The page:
[4] In its reply brief the proponent quotes from Estate of Casarotti, 184 Cal. 73, 78 [192 P. 1085]: "Evidence which standing by itself might be sufficient to sustain a verdict may in the light of all the facts be wholly inadequate, and that without invading the province of the jury as the judges of the weight and sufficiency of the evidence." Thereupon they apparently claim that in a will contest the rules regarding the burden of proof are different than in other actions. We think they are mistaken. On page 75 of the cited case the court said: "There was no pretense that the testator was delirious, irrational, or insane or under any delusions. ..." Clearly those are not the facts in the instant case. Furthermore, in Estate of Ramey, 62 Cal. App. 413, 425 [217 P. 135], the court said: "However, in will contests the rule is the same as in other proceedings, that all questions of the weight of the evidence and the credibility of the witnesses are for the jury and the trial court, and if there be any substantial evidence to support the finding or verdict it cannot be set aside by the reviewing court, although said court might believe the great preponderance of the evidence was the other way." See, also, Estate of Miller, 16 Cal. App. 2d 154, 159-160 [160 P.2d 498]. The facts in the instant case are almost parallel with the case entitled Estate of Gill, supra. In that case, as in the instant case, it was claimed that the evidence was insufficient. However, the court held otherwise.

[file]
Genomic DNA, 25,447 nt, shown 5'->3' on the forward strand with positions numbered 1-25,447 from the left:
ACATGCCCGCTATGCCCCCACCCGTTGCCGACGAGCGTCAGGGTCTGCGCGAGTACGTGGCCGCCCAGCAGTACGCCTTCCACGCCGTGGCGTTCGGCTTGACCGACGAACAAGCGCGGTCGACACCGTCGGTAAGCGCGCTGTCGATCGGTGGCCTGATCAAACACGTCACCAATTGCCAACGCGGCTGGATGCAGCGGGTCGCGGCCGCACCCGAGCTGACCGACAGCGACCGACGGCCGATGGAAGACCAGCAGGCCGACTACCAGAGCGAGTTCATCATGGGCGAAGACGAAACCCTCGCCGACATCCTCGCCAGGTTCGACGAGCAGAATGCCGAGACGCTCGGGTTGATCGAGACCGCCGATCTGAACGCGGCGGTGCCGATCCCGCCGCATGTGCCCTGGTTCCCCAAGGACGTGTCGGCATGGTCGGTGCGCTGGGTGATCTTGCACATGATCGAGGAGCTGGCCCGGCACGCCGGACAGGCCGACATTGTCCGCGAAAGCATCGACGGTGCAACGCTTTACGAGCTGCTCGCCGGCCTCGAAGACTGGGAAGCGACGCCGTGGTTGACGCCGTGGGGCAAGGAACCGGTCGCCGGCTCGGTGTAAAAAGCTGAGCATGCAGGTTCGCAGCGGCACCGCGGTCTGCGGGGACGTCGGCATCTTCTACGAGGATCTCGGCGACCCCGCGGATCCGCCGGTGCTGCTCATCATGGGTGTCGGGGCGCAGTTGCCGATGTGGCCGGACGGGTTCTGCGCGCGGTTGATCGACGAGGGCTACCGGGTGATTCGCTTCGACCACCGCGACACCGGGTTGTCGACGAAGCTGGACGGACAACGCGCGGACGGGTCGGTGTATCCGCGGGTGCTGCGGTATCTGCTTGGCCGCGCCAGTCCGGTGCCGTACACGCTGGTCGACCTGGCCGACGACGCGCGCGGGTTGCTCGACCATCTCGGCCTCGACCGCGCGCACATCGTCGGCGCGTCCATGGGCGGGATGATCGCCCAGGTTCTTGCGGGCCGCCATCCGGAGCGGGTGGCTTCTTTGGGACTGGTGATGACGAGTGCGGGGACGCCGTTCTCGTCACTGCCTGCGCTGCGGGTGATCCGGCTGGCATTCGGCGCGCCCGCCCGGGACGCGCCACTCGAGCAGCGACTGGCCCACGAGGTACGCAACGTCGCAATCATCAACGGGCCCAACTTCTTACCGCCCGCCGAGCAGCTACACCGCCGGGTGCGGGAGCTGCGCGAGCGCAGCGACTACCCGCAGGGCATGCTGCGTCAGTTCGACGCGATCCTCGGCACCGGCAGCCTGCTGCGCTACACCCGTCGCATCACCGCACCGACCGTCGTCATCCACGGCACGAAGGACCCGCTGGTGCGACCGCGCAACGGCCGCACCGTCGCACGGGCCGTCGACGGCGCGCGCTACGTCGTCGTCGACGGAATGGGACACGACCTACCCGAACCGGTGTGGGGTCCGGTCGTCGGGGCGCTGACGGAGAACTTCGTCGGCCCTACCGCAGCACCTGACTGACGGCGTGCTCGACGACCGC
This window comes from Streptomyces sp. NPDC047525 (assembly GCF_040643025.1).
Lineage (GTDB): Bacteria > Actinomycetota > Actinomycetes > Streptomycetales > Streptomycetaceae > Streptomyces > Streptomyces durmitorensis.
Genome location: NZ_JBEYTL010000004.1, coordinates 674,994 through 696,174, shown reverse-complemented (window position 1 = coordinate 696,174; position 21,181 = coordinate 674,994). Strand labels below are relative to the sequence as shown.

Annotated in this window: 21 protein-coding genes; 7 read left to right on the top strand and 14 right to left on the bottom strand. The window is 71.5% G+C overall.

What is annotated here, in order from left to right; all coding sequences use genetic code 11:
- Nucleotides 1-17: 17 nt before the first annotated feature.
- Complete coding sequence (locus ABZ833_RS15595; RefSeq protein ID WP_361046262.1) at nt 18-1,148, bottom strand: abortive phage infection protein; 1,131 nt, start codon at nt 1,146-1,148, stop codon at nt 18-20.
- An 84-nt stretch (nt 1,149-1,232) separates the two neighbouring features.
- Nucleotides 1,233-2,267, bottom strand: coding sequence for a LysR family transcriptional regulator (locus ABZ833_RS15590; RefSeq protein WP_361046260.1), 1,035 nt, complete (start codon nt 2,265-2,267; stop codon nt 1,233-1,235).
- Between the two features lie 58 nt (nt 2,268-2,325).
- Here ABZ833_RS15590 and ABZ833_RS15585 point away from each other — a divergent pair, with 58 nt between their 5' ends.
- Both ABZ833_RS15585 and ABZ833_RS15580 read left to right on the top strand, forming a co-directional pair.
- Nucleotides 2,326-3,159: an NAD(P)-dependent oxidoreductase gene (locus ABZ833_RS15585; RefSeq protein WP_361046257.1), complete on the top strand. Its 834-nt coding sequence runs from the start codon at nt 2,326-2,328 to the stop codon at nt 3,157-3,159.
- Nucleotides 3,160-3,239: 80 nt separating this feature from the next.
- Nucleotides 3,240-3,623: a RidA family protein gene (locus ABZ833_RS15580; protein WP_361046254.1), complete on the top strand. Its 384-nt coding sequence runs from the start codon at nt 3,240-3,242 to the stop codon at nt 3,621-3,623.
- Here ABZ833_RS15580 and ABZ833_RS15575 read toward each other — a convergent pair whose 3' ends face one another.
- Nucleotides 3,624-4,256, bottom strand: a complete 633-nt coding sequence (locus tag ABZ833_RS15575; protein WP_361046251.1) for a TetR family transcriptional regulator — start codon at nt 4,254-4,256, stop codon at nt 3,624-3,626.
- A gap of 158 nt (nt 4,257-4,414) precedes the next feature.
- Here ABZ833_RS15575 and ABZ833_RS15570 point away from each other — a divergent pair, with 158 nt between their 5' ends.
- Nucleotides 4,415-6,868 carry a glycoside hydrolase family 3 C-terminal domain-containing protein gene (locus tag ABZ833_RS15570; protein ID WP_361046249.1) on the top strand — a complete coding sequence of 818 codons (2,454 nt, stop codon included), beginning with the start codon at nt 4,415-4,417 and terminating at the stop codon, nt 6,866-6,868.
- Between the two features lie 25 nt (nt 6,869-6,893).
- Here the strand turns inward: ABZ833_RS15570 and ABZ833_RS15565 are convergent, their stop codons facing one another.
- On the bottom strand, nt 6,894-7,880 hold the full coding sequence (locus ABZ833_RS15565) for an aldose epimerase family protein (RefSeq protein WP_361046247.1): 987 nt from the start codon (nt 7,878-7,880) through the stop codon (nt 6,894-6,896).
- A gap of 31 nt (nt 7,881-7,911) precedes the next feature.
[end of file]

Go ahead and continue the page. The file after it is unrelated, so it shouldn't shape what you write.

[5] The proponent states facts showing the will was not "unnatural." It then quotes: "If the disposition made of his property is not 'unnatural,' or an apparent injustice is explained, the instrument is to be sustained, notwithstanding proof of insanity. ..." (26 Cal.Jur. 632.) It cites in support of the text Estate of Shay, 196 Cal. 355 [237 P. 1079]; Estate of Casarotti, supra; Estate of Perkins, 195 Cal. 699 [235 P. 45]; Estate of Purcell, 164 Cal. 300 [128 P. 932]; In re Redfield, supra. An examination of those cases discloses that not one of them sustains the text relied on. If [51 Cal. App. 2d 286] insanity is proved the effect of the proof is determined by the rule we have hereinabove quoted from Estate of Sexton, 199 Cal. 759, 764 [251 P. 778]. Moreover there is nothing in any one of the cases cited in 26 Cal.Jur. 632 that is at all in conflict with the Sexton case.

The order appealed from is affirmed.

Nourse, P. J., and Spence, J., concurred.